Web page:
- Your Next Step
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The Covid pandemic has forced hundreds of millions of people in Europe, the UK and North America to work from home, and even though lockdowns are gradually ending many of us will continue doing so, at least-part time.
Office life and home life have merged, which means that the rooms in many houses are becoming increasingly cluttered and cramped – Teddy bears next to box files, computers next to microwaves, Zoom conference calls next to bedrooms.
The sheer numbers of new home-workers is astonishing. In the UK in 2019, for example, 5% of the population worked from home. Today, one third of the population is working from home.
In European countries, pre-Covid, an average of 5% people worked from home. Now that figure is 12% - though in Finland, it’s 25%. And in America, more than 70% of people who previously worked in offices are now working from home.
So it’s absolutely clear that a vast number of homes have suffered a big reduction in ‘free’ space. And the work spaces in them are usually uncomfortably tight.
It’s possible to make a little more space by de-cluttering, but this isn’t an effective long term solution. So the question is: how do you make a new, dedicated work space in a house that already feels crowded with too much activity?
The obvious answer is to convert your attic or basement into a proper workspace. But the real problem is ease of access, because even if you have a sizeable attic or basement, how do you get to it comfortably and safely?
Do you really want to walk up and down a (slightly wobbly) ladder every time you head for your workspace in the attic or basement? And what if you’re carrying work stuff or a cup of coffee?
The simple fact is that most houses don’t have enough space to install an extra standard staircase because they require several square metres of floor and ceiling area. And even if you did have the space, the cost of a standard staircase could be prohibitive, and might require two or three days to install.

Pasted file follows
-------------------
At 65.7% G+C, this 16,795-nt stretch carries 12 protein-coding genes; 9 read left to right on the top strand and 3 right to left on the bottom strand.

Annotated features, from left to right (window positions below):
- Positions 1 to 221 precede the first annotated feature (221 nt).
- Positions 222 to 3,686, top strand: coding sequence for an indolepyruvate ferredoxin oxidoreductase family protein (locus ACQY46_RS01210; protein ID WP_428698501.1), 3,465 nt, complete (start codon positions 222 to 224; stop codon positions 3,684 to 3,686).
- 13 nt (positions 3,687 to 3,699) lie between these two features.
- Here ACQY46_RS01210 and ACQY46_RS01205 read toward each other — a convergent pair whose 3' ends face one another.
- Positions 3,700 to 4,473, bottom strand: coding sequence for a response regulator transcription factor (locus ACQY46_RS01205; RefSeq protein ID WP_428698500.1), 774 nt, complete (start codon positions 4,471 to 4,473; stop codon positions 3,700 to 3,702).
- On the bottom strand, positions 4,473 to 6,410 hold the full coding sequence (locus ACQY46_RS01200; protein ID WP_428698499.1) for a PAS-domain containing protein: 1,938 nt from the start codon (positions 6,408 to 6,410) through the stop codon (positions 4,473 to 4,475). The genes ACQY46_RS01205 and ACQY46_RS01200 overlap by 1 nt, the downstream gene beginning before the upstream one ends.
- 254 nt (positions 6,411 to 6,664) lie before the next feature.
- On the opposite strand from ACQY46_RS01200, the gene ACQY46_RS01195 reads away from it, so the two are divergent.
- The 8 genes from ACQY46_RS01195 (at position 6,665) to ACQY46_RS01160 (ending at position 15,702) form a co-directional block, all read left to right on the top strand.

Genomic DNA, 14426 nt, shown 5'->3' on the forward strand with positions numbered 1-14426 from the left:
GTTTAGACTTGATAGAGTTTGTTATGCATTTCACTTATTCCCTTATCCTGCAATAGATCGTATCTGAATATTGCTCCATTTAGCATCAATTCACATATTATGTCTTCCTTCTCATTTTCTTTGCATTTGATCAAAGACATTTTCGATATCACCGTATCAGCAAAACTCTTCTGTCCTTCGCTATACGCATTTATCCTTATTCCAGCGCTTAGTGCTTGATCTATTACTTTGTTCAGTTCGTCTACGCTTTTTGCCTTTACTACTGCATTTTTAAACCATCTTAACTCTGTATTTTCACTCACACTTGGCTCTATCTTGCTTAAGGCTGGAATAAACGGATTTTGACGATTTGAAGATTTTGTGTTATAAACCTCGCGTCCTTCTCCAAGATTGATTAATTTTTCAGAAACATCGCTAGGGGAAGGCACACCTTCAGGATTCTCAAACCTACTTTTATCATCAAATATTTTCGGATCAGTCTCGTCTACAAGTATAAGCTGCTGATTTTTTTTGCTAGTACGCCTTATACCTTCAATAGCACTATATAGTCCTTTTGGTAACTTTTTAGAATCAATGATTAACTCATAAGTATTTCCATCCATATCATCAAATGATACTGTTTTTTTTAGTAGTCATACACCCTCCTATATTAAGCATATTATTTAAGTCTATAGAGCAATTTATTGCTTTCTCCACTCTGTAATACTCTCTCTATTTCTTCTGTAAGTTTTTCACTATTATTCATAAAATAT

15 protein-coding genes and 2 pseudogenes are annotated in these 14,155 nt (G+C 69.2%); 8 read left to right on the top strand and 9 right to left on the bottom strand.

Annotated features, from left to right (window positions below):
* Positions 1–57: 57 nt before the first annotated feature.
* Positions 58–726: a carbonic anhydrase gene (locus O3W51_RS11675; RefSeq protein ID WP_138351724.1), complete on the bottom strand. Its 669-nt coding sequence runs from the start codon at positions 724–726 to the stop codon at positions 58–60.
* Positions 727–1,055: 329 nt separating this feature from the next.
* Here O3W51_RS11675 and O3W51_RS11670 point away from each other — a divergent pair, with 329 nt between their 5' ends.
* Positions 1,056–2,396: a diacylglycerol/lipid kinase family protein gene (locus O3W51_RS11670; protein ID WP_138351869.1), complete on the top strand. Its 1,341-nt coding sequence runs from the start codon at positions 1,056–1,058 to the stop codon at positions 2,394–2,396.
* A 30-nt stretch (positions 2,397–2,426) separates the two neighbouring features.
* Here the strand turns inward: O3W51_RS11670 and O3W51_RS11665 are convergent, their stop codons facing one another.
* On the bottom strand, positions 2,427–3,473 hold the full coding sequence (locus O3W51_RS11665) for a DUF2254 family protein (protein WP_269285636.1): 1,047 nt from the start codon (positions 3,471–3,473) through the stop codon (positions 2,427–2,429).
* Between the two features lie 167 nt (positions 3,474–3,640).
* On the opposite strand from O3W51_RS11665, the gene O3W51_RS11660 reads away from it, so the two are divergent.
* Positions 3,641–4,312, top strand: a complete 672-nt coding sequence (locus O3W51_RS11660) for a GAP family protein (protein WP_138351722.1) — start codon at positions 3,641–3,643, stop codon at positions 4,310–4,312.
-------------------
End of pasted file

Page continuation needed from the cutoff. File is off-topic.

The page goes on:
We had been thinking about this home workspace problem since well before the pandemic, and we set a very ambitious design target: stairs that needed only one square metre of floor and ceiling space. We also wanted the stairs to add value to a house, and be a pleasure to look at and use.
The ‘tightest’ stairs, space-wise, are spiral staircases. But even spirals would need about twice the one square metre that was our target.
And then our designers and engineers – international experts in stair geometry and stairmaking – had a Eureka! moment. They realised that if the central column of the spiral was slightly slanted, the steps would be super-compact. The result: our 1m2™ stairs.
Our designers had three other aims. First, to ensure that the 1m2™ stairs are strong and stable. Second, to give them a stylish appearance. And third: to make them easy to install. This is why the stairs are precision-made in steel, available in hundreds of RAL powder-coated colours, and can be installed by two professional builders in about two hours.
Since the launch of the 1m2™ stairs, they’ve become increasingly in-demand, opening up previously inaccessible spaces in houses, apartment buildings, and even business premises.
The pandemic may eventually go away, but home-working is surely here to stay. And that means that, with or without a pandemic, innovative space-making solutions are needed in most homes.
We think that, for many people, the 1m2™ stairs can be the key to unlocking much-needed workspaces in homes quickly, effectively and stylishly.